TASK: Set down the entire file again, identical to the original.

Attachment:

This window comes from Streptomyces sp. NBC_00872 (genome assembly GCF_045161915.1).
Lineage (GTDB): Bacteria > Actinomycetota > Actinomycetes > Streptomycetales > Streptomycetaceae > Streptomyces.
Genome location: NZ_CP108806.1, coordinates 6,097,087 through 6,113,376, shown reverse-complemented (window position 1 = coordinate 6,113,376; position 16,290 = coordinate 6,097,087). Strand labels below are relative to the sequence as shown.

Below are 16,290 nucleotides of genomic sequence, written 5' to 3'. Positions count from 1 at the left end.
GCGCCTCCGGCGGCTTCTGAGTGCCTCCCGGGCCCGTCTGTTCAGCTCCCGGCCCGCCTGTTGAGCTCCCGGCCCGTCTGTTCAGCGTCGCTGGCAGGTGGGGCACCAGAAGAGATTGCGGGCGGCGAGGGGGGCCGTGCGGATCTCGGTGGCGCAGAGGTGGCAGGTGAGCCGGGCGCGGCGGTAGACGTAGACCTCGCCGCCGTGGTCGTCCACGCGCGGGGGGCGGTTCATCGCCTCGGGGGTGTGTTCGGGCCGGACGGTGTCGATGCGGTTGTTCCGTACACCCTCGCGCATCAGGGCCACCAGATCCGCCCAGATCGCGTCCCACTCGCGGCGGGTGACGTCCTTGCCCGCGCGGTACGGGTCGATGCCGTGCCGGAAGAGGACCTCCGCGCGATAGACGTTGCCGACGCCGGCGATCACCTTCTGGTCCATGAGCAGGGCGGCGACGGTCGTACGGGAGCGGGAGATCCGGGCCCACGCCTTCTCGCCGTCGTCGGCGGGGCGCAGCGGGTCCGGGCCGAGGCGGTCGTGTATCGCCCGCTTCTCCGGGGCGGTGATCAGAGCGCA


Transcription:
This window comes from Streptomyces sp. NBC_00872 (genome assembly GCF_045161915.1).
Lineage (GTDB): Bacteria > Actinomycetota > Actinomycetes > Streptomycetales > Streptomycetaceae > Streptomyces.
Genome location: NZ_CP108806.1, coordinates 6,097,087 through 6,113,376, shown reverse-complemented (window position 1 = coordinate 6,113,376; position 16,290 = coordinate 6,097,087). Strand labels below are relative to the sequence as shown.

Below are 16,290 nucleotides of genomic sequence, written 5' to 3'. Positions count from 1 at the left end.
GCGCCTCCGGCGGCTTCTGAGTGCCTCCCGGGCCCGTCTGTTCAGCTCCCGGCCCGCCTGTTGAGCTCCCGGCCCGTCTGTTCAGCGTCGCTGGCAGGTGGGGCACCAGAAGAGATTGCGGGCGGCGAGGGGGGCCGTGCGGATCTCGGTGGCGCAGAGGTGGCAGGTGAGCCGGGCGCGGCGGTAGACGTAGACCTCGCCGCCGTGGTCGTCCACGCGCGGGGGGCGGTTCATCGCCTCGGGGGTGTGTTCGGGCCGGACGGTGTCGATGCGGTTGTTCCGTACACCCTCGCGCATCAGGGCCACCAGATCCGCCCAGATCGCGTCCCACTCGCGGCGGGTGACGTCCTTGCCCGCGCGGTACGGGTCGATGCCGTGCCGGAAGAGGACCTCCGCGCGATAGACGTTGCCGACGCCGGCGATCACCTTCTGGTCCATGAGCAGGGCGGCGACGGTCGTACGGGAGCGGGAGATCCGGGCCCACGCCTTCTCGCCGTCGTCGGCGGGGCGCAGCGGGTCCGGGCCGAGGCGGTCGTGTATCGCCCGCTTCTCCGGGGCGGTGATCAGAGCGCA